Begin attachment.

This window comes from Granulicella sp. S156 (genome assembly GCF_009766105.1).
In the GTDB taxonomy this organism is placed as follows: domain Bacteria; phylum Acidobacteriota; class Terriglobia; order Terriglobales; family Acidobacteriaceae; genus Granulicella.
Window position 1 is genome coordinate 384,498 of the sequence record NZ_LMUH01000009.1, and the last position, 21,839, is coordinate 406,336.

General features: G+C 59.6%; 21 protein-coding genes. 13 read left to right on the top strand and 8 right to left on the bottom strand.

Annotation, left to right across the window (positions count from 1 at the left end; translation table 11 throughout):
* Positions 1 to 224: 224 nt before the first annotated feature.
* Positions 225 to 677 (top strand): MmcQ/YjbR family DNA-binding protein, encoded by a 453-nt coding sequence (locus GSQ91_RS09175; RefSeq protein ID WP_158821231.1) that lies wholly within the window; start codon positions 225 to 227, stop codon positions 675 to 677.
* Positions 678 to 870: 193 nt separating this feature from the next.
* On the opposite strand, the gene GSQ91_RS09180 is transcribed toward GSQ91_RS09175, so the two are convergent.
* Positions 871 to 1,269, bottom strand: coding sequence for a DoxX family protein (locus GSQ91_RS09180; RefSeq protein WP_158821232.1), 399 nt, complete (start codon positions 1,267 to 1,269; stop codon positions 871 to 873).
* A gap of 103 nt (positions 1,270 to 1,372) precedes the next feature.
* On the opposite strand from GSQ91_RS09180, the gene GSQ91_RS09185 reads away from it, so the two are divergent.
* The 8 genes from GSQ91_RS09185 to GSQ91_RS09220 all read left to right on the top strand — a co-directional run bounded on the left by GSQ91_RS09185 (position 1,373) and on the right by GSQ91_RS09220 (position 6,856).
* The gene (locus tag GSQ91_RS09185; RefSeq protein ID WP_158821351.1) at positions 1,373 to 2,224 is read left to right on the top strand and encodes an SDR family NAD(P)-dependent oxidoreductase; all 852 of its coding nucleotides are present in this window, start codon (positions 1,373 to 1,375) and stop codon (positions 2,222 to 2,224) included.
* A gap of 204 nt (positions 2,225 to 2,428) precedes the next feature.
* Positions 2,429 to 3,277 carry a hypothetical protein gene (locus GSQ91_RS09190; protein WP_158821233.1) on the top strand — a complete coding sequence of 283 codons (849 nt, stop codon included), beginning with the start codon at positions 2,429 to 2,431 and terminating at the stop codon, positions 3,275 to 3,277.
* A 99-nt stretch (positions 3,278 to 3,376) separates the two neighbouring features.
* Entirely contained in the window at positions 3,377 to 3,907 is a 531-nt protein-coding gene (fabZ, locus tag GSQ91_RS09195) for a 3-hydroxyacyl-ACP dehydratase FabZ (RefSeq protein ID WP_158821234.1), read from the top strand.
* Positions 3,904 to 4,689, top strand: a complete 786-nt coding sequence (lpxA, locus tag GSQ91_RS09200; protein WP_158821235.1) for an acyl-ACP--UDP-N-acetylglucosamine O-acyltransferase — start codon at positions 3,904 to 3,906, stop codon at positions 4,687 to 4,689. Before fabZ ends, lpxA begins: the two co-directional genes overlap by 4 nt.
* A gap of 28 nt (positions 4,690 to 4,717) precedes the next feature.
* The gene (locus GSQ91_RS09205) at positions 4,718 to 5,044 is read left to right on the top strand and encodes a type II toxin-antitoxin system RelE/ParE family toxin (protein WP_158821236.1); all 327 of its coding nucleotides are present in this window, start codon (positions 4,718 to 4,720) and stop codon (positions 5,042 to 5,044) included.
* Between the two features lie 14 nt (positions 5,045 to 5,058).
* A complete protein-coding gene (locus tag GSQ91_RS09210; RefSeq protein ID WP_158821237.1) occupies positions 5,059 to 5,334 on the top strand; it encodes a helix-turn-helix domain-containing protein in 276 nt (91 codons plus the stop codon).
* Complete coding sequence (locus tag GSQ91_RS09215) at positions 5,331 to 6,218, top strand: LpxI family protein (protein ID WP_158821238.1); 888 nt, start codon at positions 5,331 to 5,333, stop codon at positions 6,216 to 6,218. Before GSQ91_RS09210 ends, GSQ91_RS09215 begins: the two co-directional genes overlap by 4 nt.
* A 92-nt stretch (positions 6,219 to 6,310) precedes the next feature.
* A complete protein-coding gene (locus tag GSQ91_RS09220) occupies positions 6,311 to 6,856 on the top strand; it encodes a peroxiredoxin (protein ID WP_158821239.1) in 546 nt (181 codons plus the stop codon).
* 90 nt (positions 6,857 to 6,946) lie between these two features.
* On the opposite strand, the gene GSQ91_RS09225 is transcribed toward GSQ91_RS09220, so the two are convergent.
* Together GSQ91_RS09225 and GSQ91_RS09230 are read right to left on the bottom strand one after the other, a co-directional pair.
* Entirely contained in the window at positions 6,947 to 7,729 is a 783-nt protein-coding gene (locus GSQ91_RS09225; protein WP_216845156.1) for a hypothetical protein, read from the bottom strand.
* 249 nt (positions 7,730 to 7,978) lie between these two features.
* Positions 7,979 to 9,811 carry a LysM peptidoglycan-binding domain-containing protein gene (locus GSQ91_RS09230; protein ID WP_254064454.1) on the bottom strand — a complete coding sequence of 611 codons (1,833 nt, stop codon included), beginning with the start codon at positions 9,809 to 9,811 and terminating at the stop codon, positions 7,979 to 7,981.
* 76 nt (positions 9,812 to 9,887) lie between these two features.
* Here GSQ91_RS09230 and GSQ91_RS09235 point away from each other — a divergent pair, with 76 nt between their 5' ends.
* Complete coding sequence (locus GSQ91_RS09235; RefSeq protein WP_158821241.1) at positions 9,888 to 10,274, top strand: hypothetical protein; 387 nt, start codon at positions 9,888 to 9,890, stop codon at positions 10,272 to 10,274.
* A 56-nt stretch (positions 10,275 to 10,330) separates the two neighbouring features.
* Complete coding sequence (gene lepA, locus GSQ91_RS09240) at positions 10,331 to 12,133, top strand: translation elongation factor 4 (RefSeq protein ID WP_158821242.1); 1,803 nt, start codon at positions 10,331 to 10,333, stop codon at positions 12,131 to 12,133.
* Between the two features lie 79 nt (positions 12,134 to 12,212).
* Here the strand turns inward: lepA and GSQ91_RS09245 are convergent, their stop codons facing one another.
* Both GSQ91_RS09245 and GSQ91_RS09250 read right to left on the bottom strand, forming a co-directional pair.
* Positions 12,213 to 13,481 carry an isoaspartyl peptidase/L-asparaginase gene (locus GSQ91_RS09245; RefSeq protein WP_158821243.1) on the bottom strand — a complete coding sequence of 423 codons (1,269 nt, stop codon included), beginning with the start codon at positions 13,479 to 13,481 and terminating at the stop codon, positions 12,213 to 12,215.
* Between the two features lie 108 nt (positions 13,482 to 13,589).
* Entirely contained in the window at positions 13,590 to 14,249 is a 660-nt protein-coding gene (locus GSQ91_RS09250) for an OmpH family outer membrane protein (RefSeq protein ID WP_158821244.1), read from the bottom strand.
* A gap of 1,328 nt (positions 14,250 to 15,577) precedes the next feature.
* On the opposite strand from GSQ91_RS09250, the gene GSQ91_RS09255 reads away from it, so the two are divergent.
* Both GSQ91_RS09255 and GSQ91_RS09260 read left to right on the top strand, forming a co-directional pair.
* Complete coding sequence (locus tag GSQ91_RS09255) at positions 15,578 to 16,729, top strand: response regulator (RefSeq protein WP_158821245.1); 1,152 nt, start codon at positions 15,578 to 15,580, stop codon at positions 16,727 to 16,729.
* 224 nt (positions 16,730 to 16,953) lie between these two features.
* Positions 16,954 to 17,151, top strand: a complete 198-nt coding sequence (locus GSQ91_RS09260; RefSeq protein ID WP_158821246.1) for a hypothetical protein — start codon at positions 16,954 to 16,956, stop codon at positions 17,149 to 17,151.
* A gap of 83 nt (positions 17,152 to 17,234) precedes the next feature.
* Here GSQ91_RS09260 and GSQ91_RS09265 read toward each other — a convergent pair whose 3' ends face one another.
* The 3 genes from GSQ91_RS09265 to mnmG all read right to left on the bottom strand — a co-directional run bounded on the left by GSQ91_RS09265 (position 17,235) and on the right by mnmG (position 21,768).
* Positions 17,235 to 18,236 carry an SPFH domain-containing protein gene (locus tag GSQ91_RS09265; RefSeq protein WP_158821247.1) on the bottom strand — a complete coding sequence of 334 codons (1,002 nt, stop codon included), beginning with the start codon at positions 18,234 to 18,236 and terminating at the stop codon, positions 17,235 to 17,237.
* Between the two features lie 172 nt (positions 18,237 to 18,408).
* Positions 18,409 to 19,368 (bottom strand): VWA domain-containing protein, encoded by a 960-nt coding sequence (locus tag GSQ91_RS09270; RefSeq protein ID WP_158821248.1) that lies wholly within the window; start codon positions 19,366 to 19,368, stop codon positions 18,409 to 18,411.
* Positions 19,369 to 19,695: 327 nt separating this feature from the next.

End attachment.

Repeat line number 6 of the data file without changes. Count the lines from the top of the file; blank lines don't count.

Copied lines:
* Positions 1 to 224: 224 nt before the first annotated feature.